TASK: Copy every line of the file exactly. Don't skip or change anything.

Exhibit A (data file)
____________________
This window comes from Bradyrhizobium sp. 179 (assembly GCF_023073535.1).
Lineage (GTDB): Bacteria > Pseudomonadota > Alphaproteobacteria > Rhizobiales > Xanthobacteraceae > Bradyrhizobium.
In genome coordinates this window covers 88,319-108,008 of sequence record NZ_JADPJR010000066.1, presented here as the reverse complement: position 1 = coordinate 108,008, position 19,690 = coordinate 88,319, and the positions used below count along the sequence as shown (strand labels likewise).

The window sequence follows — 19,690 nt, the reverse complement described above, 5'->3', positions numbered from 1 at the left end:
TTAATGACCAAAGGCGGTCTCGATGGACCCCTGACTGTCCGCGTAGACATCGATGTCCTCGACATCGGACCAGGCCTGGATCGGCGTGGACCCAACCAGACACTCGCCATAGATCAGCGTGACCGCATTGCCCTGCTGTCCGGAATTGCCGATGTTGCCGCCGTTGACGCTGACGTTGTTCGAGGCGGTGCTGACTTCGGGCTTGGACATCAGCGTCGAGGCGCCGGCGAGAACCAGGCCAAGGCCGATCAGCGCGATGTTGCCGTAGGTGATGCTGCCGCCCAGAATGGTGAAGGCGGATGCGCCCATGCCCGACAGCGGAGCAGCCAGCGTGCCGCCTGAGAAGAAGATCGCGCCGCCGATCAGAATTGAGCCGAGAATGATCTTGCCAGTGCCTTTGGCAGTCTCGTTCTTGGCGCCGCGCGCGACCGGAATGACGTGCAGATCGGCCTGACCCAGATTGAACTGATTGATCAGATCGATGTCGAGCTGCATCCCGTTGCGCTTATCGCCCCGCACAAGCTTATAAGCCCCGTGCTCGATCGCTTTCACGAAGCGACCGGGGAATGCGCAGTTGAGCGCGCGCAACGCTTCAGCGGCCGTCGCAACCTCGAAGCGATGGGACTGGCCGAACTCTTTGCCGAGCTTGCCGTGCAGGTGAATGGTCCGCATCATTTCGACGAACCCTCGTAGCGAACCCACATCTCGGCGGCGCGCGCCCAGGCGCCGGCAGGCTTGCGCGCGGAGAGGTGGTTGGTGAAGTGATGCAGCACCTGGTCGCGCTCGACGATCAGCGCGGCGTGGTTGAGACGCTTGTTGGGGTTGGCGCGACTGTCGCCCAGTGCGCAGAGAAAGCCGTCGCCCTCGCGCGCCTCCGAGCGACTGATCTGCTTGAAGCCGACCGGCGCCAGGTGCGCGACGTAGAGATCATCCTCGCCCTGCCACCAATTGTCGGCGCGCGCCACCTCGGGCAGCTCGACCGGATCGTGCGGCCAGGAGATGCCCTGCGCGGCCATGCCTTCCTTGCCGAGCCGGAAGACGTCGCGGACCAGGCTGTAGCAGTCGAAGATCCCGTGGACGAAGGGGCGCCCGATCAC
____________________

This window comes from Bradyrhizobium sp. 179 (assembly GCF_023073535.1).
Lineage (GTDB): Bacteria > Pseudomonadota > Alphaproteobacteria > Rhizobiales > Xanthobacteraceae > Bradyrhizobium.
In genome coordinates this window covers 88,319-108,008 of sequence record NZ_JADPJR010000066.1, presented here as the reverse complement: position 1 = coordinate 108,008, position 19,690 = coordinate 88,319, and the positions used below count along the sequence as shown (strand labels likewise).

The window sequence follows — 19,690 nt, the reverse complement described above, 5'->3', positions numbered from 1 at the left end:
TTAATGACCAAAGGCGGTCTCGATGGACCCCTGACTGTCCGCGTAGACATCGATGTCCTCGACATCGGACCAGGCCTGGATCGGCGTGGACCCAACCAGACACTCGCCATAGATCAGCGTGACCGCATTGCCCTGCTGTCCGGAATTGCCGATGTTGCCGCCGTTGACGCTGACGTTGTTCGAGGCGGTGCTGACTTCGGGCTTGGACATCAGCGTCGAGGCGCCGGCGAGAACCAGGCCAAGGCCGATCAGCGCGATGTTGCCGTAGGTGATGCTGCCGCCCAGAATGGTGAAGGCGGATGCGCCCATGCCCGACAGCGGAGCAGCCAGCGTGCCGCCTGAGAAGAAGATCGCGCCGCCGATCAGAATTGAGCCGAGAATGATCTTGCCAGTGCCTTTGGCAGTCTCGTTCTTGGCGCCGCGCGCGACCGGAATGACGTGCAGATCGGCCTGACCCAGATTGAACTGATTGATCAGATCGATGTCGAGCTGCATCCCGTTGCGCTTATCGCCCCGCACAAGCTTATAAGCCCCGTGCTCGATCGCTTTCACGAAGCGACCGGGGAATGCGCAGTTGAGCGCGCGCAACGCTTCAGCGGCCGTCGCAACCTCGAAGCGATGGGACTGGCCGAACTCTTTGCCGAGCTTGCCGTGCAGGTGAATGGTCCGCATCATTTCGACGAACCCTCGTAGCGAACCCACATCTCGGCGGCGCGCGCCCAGGCGCCGGCAGGCTTGCGCGCGGAGAGGTGGTTGGTGAAGTGATGCAGCACCTGGTCGCGCTCGACGATCAGCGCGGCGTGGTTGAGACGCTTGTTGGGGTTGGCGCGACTGTCGCCCAGTGCGCAGAGAAAGCCGTCGCCCTCGCGCGCCTCCGAGCGACTGATCTGCTTGAAGCCGACCGGCGCCAGGTGCGCGACGTAGAGATCATCCTCGCCCTGCCACCAATTGTCGGCGCGCGCCACCTCGGGCAGCTCGACCGGATCGTGCGGCCAGGAGATGCCCTGCGCGGCCATGCCTTCCTTGCCGAGCCGGAAGACGTCGCGGACCAGGCTGTAGCAGTCGAAGATCCCGTGGACGAAGGGGCGCCCGATCAC